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  • Writer's pictureVicky Chang

Famous Architects of Palm Springs

Updated: Nov 27, 2020

Visitors from all over the world come to see the buildings in Palm Springs (both residential and commercial) that have been lovingly restored from the mid-century. Many of the quintessential examples of the finest in mid-century modern architecture were built after WWII. After the war, the population in the desert almost doubled and builders tried to keep up with the increased needs for residential, commercial and civic buildings. During the mid-century, a new group of architects made their unique mark on the community of Palm Springs. Below are a few of the most notable architects of Palm Springs.

1. Albert Frey

Albert Frey was a famous architect who established a style of modern architecture centered around Palm Springs, California that came to be known as “desert modernism.” At the end of World War II Palm Springs’ population almost tripled, and the city experienced a building boom.

Significant buildings by Frey during this period include his private residences, Frey house I and II, the Loewy House, built for industrial designer Raymond Loewy, the Palm Springs City Hall, the Cree House II, North Shore Yacht Club on the northeastern shore of the Salton Sea, the Palm Springs Aerial Tramway Valley Station and the iconic “flying wedge” canopy of the Tramway Gas Station at the foot of the entrance to the tramway on the northern edge of Palm Springs, now used as a visitor's center.

2. David Wexler

In 1952, Wexler, along with Richard Harrison, a colleague from Cody’s firm, set up their own offices as Wexler & Harrison. That partnership dissolved amicably in 1961, and Wexler formed Donald A. Wexler Associates in 1963.

During their partnership, Wexler and Harrison designed many school buildings using new approaches to steel-framed construction. Their Steel Development Homes are some of Wexler’s most significant work. In 1960, the George Alexander Construction Company contracted Wexler to design an innovative neighborhood of all-steel homes at the then northern edge of Palm Springs.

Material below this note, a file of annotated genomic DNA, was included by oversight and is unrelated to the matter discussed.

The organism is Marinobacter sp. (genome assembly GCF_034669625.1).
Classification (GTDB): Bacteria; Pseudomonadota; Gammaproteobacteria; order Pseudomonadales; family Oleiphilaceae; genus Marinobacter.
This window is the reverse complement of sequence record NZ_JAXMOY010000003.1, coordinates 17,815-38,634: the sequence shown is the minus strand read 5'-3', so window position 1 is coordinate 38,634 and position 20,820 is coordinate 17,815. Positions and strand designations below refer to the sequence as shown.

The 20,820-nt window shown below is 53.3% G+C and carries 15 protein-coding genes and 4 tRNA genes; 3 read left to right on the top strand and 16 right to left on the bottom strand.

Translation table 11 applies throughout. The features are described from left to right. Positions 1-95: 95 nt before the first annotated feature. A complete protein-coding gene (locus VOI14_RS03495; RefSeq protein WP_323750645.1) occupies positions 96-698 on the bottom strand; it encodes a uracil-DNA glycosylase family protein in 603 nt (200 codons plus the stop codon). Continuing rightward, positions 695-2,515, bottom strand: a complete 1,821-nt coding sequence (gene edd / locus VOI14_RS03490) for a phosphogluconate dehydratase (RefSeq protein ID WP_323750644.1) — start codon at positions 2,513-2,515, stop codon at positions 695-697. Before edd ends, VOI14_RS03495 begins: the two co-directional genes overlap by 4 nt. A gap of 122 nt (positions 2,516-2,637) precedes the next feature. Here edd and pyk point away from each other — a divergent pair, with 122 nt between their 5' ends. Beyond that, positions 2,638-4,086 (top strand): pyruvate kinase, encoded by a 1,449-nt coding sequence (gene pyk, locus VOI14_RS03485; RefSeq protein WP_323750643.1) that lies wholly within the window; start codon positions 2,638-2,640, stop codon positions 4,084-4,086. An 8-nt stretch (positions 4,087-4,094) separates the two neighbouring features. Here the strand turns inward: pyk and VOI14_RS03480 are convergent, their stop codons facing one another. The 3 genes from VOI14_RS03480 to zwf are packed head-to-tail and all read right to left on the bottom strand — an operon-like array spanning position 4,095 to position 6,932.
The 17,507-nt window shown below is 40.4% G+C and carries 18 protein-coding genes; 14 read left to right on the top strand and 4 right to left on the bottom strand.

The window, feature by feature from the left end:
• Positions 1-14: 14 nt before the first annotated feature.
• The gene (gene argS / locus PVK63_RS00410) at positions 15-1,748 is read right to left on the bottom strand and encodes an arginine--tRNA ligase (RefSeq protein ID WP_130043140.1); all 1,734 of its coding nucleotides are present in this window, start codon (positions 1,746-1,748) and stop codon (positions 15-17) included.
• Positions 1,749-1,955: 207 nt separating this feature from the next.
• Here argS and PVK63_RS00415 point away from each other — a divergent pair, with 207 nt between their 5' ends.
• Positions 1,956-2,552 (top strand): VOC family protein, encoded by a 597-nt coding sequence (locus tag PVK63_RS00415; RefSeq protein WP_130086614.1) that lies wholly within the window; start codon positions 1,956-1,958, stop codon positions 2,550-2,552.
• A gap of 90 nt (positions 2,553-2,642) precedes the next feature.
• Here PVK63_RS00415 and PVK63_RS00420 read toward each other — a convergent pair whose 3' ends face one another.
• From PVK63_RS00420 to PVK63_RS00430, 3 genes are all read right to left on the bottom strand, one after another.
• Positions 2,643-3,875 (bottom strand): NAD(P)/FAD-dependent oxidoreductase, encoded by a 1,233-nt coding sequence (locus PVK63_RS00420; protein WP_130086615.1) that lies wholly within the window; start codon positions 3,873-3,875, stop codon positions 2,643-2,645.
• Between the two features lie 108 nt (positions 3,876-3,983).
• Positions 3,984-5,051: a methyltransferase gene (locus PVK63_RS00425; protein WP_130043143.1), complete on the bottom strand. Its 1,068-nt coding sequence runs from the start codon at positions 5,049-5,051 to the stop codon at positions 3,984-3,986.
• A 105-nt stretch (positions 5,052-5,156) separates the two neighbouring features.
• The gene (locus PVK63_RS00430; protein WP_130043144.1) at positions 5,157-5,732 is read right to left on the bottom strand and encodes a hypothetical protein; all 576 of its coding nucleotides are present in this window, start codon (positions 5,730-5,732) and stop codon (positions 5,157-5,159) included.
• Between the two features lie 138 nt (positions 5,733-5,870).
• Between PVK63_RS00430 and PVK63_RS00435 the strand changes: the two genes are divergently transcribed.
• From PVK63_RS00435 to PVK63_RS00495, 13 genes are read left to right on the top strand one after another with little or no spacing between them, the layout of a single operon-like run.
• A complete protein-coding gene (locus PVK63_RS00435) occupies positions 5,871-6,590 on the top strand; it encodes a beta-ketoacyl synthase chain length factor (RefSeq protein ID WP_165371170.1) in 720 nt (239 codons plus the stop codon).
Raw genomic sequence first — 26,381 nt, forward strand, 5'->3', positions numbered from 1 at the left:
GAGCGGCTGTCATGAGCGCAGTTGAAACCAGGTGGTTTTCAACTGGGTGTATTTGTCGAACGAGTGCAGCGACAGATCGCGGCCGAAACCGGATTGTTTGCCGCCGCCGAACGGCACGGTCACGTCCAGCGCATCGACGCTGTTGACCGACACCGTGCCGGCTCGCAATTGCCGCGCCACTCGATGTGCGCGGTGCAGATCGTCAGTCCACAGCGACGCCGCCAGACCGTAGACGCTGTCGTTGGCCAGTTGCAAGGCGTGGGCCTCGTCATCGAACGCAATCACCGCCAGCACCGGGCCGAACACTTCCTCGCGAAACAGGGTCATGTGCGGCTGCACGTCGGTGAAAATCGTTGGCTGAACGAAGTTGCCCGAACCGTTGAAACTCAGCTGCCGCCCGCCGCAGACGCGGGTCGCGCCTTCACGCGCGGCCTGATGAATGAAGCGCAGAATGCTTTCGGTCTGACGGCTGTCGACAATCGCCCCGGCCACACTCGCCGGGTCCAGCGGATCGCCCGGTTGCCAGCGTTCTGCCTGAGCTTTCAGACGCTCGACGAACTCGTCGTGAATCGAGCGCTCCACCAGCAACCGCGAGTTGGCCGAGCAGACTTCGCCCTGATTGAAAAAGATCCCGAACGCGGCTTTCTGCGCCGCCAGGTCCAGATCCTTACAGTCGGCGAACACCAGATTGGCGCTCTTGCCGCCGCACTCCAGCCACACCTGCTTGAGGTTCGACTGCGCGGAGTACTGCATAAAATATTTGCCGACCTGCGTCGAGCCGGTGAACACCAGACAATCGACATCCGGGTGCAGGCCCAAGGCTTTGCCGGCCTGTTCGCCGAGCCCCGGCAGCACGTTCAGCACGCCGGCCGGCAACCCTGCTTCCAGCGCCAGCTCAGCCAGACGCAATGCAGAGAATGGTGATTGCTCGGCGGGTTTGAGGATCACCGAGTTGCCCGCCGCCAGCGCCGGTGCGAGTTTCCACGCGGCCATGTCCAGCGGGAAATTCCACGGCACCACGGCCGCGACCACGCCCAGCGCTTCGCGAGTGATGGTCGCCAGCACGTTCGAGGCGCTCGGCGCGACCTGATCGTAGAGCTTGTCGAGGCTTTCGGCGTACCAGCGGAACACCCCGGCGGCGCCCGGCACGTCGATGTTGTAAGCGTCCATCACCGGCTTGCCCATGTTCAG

3. John Porter Clark

John Porter Clark came to Palm Springs from Pasadena in 1932. He was sent to establish the local office of the architectural firm of Van Pelt & Lind. Clark is credited with designing the Welwood Murray Memorial Library, the San Jacinto Hotel, the Ludington House in Rancho Mirage and many residential projects in Smoke Tree Ranch.

4. William Cody

William Cody graduated from USC right after the war ended and he came to Palm Springs to design an addition for Nellie Coffman at The Desert Inn. While he was here he was hired to design a new hotel, the Del Marcos Hotel. The Del Marcos was the project that defined his style and established him as an architect of note in the desert. The Southern California Chapter of the American Institute of Architects awarded Cody a “Creative Mention Award” in 1949 for his work on the Del Marcos, citing the project as an example of new resort hotel architecture.

5. Lloyd Wright

The actual trend in this fresh perspective on design is said to have begun in Palm Springs in 1924 when Pearl McCallum commissioned Lloyd Wright, son of Frank Lloyd Wright to design her Oasis Hotel. The structure was built out of concrete blocks using a slip-form technique creating a uniform pattern in the blocks. The main tower section of the hotel is still in downtown Palm Springs, hidden away unnoticed, right on Palm Canyon Drive, awaiting restoration.

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